Maintenance Phase of the Transtheoretical Model of Change
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The Transtheoretical Model of Change (TTM) is characterized by six ‘stages of change’ (precontemplation, contemplation, preparation, action, maintenance, and termination) that individuals move through when attempting to change problematic health behavior, such as smoking (Shumaker, Ockene, & Riekert, 2009).
Individuals reach the ‘maintenance’ phase of the TTM when the positive health behavior, for example, complete abstinence from smoking, is sustained for a period of 6 months or longer (Glanz, Rimer, & Viswanath, 2008). Self-efficacy (or situation-specific confidence) plays an integral role in this stage. As an individual’s ability to abstain from the risky health behavior increases, so too does their ability to avoid relapse. The risk of relapse is eliminated once an individual reaches the final ‘termination’ stage of the TTM, in which the positive health behavior has become automatic (Shumaker et al., 2009).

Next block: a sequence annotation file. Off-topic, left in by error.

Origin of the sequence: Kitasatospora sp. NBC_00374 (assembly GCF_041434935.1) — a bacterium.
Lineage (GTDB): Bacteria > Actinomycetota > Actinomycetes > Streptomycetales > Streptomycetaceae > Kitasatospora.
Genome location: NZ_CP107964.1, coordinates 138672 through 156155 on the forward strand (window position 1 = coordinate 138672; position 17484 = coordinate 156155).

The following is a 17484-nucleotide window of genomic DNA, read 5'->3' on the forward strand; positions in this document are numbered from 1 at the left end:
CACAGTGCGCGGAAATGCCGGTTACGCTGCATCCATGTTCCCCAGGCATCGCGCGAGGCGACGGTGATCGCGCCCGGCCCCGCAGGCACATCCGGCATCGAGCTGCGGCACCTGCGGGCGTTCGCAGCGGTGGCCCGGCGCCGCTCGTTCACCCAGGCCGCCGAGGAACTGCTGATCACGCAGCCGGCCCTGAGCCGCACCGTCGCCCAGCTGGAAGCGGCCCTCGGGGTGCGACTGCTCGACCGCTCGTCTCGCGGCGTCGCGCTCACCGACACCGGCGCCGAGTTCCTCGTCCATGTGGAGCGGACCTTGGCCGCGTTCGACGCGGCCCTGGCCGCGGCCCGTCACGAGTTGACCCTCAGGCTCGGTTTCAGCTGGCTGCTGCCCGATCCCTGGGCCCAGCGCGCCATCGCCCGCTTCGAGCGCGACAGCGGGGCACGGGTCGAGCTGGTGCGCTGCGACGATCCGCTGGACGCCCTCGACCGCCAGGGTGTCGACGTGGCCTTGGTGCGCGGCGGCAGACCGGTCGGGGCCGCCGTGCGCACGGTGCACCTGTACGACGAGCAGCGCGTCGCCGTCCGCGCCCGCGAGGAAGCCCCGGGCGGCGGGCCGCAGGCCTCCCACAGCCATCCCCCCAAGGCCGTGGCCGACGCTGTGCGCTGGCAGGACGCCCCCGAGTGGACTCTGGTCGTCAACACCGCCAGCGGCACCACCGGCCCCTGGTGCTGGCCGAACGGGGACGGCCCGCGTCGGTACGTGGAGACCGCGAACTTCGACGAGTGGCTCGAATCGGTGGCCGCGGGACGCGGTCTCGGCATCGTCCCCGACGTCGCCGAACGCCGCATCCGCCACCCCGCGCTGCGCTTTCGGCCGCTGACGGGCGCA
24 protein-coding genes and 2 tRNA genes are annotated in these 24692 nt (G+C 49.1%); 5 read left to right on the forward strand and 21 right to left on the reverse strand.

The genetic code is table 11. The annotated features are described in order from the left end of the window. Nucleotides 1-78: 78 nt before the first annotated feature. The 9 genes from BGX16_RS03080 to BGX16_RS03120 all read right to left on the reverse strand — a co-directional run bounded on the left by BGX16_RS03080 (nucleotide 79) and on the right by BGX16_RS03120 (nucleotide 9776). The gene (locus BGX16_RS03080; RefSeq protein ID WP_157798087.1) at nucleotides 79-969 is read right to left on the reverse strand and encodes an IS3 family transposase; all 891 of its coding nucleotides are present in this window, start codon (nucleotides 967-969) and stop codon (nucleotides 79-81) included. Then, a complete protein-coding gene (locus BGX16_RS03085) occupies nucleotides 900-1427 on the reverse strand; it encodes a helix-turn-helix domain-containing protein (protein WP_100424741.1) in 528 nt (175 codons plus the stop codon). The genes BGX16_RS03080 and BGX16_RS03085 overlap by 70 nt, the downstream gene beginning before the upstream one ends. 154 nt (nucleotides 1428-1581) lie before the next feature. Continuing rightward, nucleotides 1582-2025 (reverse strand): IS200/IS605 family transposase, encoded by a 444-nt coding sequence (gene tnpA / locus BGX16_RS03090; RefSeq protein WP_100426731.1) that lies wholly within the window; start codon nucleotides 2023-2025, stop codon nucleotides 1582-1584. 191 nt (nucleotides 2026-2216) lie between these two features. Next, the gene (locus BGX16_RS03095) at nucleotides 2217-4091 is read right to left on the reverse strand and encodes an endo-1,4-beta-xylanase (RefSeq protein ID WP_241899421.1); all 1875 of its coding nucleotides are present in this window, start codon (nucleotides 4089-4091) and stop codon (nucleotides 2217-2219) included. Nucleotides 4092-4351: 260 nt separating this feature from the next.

References and Readings
- Glanz, K., Rimer, B. K., & Viswanath, K. (Eds.). (2008). Health behavior and health education: Theory, research, and practice (4th ed.). San Francisco: Jossey Bass.Google Scholar
- Miller, W. R., & Heather, N. (Eds.). (1998). Treating addictive behaviors (2nd ed.). New York: Plenum Press.Google Scholar
- Prochaska, J. O., & Norcross, J. C. (2010). Systems of psychotherapy: A transtheoretical analysis (7th ed.). Belmont, CA: Brooks/Cole.Google Scholar
- Shumaker, S. A., Ockene, J. K., & Riekert, K. A. (Eds.). (2009). The handbook of health behavior change (3rd ed.). New York: Springer.Google Scholar